BIG SHOALS STATE PARK
Limestone bluffs towering 80 feet above the banks of the Suwannee River afford outstanding vistas not found anywhere else in Florida. When the water level on the Suwannee is between 59 and 61 feet above mean sea level, the Big Shoals rapids earn a Class III Whitewater designation. “Shooting” the Shoals is not recommended due to sharp outcroppings and other unseen hazards. Only experienced canoers and kayakers should attempt to navigate the Shoals. Please use the portage area available for portaging around the Big Shoals. A smaller set of rapids downstream is called Little Shoals. During much of the year the water is too low to create rapids, but the riverbed and banks display rocky outcrops, overhangs, and sand bars. Make sure to give yourself plenty of time when you visit. With over 28 miles of trails, the park is full of opportunities to hike, bike, horseback ride, walk or run, have a picnic, go fishing, bird watch, or just sit by the river to mediate or enjoy the moment.
If you have the chance to visit during the late afternoon, the park is the home to a busy bat house at the Big Shoals entrance. Hundreds of Mexican Free-Tailed Bats fly out each evening at sunset to feast on insects, a sight that is wondrous to behold. Before sunset you can walk directly underneath the wooden structure and hear the tiny squeaks and clicks from within, but be careful where you stand. While a bat will almost never fly into you, (they are not in fact, blind) accidents can happen, and it is best to stand out of firing range lest you leave the park smelling like bat guano.
Pets are allowed at the park, they must be kept on a handheld leash that is six feet or shorter and be well-behaved at all times. We also ask that you pick up after your pets and properly dispose of their droppings.
Any of the 28 miles of trails you choose is sure to lead to an adventure that you will never forget, so come out and find yours today.
The Florida Park Service, Florida Fish and Wildlife Conversation Commission, Suwannee River Water Management District and the Florida Forest Service collaboratively manage the public lands around Big Shoals, providing some of the best recreation and preserved land in the area.
Please be aware that limited hunting is permitted during select seasons inside the neighboring Big Shoals Wildlife Management Area. Some of the park’s roads and trails traverse through the Wildlife Management Area. Hunting is strictly prohibited within state park boundaries. Hunting regulations and area maps can be found by visiting Florida Fish and Wildlife Conservation Commission.
Check current river levels at http://www.mysuwanneeriver.org/realtime/river-levels.php
Little Shoals Entrance
11330 S.E. County Road 135
White Springs, FL 32096
Big Shoals Entrance
18738 S.E. 94th Street
White Springs, FL 32096
Visitors who wish to view the Big Shoals rapids should park at the Big Shoals parking area and hike one (1) mile on the Big Shoals hiking trail (Yellow Blaze trail). There is no vehicle access to either the Big Shoals or Little Shoals rapids.
A walk to the namesake feature of this park along the Big Shoals Trail will appeal to all your senses. Stunning views and exciting flora and fauna can be seen along the Big Shoals Trail. Meander down the trail under the hickory's and oaks, witness the Old Godwin Bridge piers as you continue up the bluff. Soon you'll begin to hear the thundering sound of the Shoals, a sound that is both relaxing and exhilarating. As the river picks up speed so does the sound, increasing your anticipation the closer you get. The air begins to dampen and cool as you round the curve towards the overlook. Take a deep breath and witness the humbling and awe-inspiring power of the whitewater as it rushes over the limestone outcroppings, agatized corals and downed trees. This is Big Shoals.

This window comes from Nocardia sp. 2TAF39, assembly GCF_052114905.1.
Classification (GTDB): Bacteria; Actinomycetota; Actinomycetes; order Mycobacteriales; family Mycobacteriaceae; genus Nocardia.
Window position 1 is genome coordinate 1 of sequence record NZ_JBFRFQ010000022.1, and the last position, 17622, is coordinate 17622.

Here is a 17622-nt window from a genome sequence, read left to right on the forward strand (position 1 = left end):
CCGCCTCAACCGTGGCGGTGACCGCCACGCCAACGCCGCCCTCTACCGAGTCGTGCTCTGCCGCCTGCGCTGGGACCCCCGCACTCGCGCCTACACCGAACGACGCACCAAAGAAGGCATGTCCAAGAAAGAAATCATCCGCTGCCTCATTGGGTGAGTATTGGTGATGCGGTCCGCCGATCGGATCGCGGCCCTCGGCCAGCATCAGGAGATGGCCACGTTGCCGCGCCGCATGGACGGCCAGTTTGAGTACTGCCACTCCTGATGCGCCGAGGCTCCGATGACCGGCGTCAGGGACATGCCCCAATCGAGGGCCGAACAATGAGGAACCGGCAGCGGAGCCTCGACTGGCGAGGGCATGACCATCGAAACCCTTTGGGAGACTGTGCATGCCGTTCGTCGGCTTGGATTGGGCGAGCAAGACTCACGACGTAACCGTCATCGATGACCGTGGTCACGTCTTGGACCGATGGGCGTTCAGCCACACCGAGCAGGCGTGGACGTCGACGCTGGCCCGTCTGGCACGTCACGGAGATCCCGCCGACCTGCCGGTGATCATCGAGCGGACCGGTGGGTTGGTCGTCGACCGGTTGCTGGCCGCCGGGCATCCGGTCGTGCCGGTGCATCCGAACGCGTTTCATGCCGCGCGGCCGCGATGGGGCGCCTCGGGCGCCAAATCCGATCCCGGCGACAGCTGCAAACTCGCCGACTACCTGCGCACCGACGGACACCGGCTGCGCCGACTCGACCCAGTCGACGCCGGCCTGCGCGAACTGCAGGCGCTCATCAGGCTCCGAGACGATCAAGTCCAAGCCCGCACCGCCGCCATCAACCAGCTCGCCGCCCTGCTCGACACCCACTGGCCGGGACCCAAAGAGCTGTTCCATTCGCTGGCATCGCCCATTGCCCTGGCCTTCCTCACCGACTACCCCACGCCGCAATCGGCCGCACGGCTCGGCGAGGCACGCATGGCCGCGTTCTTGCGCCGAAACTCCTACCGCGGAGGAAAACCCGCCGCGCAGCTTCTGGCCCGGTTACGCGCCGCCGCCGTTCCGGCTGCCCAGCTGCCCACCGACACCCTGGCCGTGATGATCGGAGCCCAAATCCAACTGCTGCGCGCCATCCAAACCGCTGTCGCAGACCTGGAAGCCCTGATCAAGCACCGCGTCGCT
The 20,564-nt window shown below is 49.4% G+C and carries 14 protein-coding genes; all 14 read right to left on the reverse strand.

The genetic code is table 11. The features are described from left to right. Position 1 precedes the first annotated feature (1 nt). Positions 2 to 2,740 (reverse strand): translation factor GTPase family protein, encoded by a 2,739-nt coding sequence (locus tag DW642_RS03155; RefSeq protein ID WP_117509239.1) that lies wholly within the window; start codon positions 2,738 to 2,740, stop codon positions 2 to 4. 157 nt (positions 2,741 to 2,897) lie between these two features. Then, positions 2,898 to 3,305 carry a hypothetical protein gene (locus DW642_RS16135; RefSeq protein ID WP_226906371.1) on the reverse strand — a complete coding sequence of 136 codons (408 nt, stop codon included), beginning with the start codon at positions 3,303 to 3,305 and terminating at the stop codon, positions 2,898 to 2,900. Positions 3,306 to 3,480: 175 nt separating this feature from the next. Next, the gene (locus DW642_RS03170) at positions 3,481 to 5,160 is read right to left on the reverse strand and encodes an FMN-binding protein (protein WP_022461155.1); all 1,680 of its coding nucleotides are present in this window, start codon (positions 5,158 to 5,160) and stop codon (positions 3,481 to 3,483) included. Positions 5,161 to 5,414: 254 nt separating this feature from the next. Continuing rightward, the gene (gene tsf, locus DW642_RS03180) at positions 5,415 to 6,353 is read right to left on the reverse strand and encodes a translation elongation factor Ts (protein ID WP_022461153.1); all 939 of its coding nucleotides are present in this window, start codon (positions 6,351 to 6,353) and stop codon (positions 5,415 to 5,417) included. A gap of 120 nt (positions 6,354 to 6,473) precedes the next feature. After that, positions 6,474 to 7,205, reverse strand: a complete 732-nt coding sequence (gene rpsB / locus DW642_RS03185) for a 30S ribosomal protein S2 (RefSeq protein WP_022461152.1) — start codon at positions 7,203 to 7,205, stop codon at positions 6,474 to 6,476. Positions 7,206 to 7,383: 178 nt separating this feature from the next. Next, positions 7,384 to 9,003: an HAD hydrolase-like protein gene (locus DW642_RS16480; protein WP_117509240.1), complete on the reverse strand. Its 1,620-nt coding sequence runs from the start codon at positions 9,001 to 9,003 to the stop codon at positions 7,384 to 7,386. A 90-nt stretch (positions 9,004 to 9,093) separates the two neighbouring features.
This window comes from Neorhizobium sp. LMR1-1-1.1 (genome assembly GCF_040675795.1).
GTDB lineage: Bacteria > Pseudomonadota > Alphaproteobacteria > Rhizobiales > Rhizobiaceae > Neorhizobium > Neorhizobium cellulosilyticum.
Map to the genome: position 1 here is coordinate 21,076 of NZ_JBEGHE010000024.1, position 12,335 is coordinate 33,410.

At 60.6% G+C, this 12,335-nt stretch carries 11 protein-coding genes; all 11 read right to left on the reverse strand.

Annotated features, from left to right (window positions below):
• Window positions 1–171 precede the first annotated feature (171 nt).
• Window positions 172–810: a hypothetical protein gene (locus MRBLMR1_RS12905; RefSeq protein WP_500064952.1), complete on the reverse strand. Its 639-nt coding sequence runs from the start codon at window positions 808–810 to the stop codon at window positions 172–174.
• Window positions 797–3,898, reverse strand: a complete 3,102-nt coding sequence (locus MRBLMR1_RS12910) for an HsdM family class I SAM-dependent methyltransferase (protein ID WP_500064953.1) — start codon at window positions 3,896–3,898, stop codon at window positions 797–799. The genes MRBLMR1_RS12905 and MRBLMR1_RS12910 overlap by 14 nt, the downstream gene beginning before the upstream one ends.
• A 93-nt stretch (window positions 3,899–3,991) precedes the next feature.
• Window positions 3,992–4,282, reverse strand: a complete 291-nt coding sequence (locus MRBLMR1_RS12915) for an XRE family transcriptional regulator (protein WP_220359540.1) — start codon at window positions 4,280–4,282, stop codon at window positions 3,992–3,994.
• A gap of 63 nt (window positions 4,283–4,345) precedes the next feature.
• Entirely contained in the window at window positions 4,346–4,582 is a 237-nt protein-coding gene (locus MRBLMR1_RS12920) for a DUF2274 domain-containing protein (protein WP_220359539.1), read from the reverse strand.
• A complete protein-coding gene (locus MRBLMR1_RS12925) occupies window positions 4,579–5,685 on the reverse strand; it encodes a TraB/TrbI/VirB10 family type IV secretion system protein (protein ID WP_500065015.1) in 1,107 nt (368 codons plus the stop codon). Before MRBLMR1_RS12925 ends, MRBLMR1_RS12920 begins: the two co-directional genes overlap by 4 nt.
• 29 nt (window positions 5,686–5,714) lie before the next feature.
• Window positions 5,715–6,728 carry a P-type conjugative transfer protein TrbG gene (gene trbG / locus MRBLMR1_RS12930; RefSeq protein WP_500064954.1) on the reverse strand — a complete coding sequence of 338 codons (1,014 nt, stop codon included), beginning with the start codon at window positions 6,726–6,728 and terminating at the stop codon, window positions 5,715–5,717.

The Big Shoals Trail is also an excellent trail for birding, leading along the river to wet lowlands good for songbirds such as the hooded warbler and Acadian flycatcher, as well as waders like the black-crowned night-heron and wood stork. When you reach the Shoals don’t forget to look up, as bald eagles, swallow-tailed kites and a variety of hawks are often seen flying over.
The Big Shoals Trail is an out and back trail to the Shoals. The Palmetto Trail continues along the river and into the interior of the park.
The Woodpecker trail is 3.4 miles of quiet, serene, and scenic paved trail that connects the Little Shoals and Big Shoals park entrances. Walkers, pets (on leash) and bikes are welcome on this peaceful trail through the woods. The Little Shoals trail entrance starts across from the picnic pavilion and offers access roads through sandhills and hardwood hammocks, with other trails winding down to the Little Shoals section of the river. Moss draped oaks and tons of wildflowers can be seen along the trail. Gopher tortoises, wild turkey and deer are usually the only traffic you will come across. Depending on the time of day you are hiking, you may hear sparrows singing, hawks calling or even a great horned owl hooting away. The Big Shoals entrance provides access to the Long Branch Trail, The Palmetto Trail, and Big Shoals Trail.
The Long Branch Trail begins near the canoe launch and heads upriver for a relaxing hike through the scrubby flatwoods and shady hardwood forests. Southern magnolias and live oak trees shade the trail, Keep an eye out for the greenfly orchid, its purplish green flowers seeming almost suspended above glossy evergreen leaves. It can be found on shaded limbs of southern magnolia and live oak trees as well as other hardwoods in swamps and on bluffs. The tupelo trees overhang the serene calmness of the river and add a vibrant pop of color in the autumn months.